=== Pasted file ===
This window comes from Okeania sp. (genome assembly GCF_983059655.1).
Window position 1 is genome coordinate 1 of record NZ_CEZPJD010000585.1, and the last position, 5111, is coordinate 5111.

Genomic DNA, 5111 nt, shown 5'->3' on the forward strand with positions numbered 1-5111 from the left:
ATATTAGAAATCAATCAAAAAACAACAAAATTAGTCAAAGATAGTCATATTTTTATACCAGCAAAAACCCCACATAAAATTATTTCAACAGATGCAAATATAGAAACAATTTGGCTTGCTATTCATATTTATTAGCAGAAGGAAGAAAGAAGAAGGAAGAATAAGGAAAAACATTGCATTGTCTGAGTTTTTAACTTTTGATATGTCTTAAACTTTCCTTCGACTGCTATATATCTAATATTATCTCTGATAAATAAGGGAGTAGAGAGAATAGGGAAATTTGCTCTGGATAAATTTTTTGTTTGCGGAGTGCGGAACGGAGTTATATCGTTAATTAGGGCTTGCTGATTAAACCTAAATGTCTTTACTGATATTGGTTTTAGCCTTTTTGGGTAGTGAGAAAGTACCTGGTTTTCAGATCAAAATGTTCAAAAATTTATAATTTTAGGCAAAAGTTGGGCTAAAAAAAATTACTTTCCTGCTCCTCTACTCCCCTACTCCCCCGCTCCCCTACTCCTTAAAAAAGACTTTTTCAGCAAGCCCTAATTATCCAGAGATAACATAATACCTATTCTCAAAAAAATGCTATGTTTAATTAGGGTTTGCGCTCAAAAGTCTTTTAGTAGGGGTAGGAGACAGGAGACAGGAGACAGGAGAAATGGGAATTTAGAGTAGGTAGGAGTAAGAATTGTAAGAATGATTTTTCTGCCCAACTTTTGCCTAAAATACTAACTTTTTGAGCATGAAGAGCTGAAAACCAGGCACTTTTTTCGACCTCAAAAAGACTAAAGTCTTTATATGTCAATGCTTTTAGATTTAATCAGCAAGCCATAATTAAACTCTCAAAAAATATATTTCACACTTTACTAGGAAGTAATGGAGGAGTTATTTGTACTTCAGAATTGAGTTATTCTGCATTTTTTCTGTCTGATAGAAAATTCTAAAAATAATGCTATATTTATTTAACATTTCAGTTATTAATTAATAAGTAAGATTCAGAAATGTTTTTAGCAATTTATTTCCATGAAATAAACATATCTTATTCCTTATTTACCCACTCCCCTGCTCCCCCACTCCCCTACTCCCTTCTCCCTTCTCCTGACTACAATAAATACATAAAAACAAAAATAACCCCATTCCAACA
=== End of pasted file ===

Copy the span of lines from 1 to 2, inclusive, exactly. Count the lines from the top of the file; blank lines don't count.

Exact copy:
This window comes from Okeania sp. (genome assembly GCF_983059655.1).
Window position 1 is genome coordinate 1 of record NZ_CEZPJD010000585.1, and the last position, 5111, is coordinate 5111.